Turn On, Log In, Tune Out


Leary at the State University of New York at Buffalo during a lecture tour in 1969. Image via.

From The New York Times:

In 1970, Americans were on edge over terrorist activities, a bellicose president railed against his enemies and an energized left argued among its factions.

This is the backdrop, strain as you might to envision it, of “The Most Dangerous Man in America,” a fun and exhausting recap of the LSD proselytizer Timothy Leary’s efforts to outrun Richard Nixon and the American law.

In his prolonged getaway attempt, Leary escaped from a prison in California (where he had been sent for possession of marijuana); adopted a false identity and fled to Algeria, where he was reluctantly protected by Eldridge Cleaver and the Black Panthers, the only group then recognized by Algerians as “legitimate representatives of the American people”; absconded to Switzerland; and landed in Afghanistan, where he hoped to take advantage of his acquaintanceship with the king’s acid-friendly nephew. He conspired with Bill Ayers and other domestic terrorists in the Weathermen. He wrote to Hugh Hefner begging for money. He was Charles Manson’s neighbor in jail.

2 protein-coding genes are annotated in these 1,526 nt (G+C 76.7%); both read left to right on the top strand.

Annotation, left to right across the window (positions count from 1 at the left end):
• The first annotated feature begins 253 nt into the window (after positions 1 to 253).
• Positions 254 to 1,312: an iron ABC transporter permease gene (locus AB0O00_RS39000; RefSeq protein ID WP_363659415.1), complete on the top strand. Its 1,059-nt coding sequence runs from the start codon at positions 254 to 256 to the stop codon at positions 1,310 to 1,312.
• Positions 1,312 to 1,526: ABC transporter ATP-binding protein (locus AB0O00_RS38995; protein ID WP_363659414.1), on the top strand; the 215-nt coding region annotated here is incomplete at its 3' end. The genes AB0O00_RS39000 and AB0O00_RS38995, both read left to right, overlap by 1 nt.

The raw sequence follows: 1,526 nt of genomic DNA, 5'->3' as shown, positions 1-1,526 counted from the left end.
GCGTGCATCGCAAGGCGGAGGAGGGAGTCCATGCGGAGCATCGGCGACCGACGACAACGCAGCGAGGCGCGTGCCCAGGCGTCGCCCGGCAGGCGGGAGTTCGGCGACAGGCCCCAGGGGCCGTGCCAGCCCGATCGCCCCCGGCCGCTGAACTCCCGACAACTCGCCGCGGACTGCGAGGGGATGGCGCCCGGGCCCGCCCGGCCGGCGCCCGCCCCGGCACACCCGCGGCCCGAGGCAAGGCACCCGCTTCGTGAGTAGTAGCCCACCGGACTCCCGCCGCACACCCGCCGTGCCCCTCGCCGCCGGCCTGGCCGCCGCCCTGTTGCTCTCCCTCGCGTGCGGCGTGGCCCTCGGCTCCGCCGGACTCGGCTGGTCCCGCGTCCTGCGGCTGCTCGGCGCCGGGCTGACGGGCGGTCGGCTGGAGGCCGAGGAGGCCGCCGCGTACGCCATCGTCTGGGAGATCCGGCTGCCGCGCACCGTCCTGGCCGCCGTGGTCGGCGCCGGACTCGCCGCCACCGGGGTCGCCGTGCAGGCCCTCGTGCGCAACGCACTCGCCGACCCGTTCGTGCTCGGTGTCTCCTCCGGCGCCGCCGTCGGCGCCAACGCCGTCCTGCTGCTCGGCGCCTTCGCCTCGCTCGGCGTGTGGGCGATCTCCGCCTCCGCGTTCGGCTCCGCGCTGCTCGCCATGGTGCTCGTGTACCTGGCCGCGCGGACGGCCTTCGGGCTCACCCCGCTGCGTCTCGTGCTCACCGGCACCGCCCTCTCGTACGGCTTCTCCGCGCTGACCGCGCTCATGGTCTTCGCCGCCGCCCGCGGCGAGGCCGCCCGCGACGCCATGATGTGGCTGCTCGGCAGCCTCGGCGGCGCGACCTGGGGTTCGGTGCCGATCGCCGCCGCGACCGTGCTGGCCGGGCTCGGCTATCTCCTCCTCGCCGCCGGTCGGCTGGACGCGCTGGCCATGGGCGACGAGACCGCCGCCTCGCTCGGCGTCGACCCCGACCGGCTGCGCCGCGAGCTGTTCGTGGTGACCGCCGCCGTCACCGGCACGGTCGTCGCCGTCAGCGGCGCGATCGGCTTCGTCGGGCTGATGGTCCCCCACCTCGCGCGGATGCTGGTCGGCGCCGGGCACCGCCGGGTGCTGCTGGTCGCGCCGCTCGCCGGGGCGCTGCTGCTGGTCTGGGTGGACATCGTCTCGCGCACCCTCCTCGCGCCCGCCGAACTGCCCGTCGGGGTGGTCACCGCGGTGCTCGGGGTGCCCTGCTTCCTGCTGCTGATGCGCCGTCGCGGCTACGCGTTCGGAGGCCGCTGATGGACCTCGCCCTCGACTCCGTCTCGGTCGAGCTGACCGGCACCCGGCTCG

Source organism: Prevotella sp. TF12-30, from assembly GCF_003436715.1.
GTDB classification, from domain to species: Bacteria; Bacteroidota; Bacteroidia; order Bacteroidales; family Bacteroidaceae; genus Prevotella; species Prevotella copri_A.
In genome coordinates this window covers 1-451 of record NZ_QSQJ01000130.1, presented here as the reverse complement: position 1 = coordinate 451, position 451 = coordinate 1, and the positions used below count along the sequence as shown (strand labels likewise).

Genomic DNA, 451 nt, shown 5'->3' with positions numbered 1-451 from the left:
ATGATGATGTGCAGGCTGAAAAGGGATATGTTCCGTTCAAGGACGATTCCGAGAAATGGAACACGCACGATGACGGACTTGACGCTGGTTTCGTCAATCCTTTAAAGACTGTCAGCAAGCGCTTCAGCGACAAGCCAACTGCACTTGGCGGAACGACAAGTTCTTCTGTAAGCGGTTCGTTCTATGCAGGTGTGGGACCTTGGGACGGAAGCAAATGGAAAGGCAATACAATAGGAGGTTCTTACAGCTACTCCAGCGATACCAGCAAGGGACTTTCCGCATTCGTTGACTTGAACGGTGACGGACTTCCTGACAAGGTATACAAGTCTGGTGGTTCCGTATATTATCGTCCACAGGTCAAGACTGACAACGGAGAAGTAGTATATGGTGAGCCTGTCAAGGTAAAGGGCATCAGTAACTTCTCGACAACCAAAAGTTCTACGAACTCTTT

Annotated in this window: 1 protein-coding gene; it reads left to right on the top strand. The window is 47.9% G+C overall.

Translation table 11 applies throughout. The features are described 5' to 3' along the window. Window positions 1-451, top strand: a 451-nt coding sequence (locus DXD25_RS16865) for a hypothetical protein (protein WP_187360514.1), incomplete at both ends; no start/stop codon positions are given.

The book is not without incident.

“On the Lam With Timothy Leary”, John Williams, The New York Times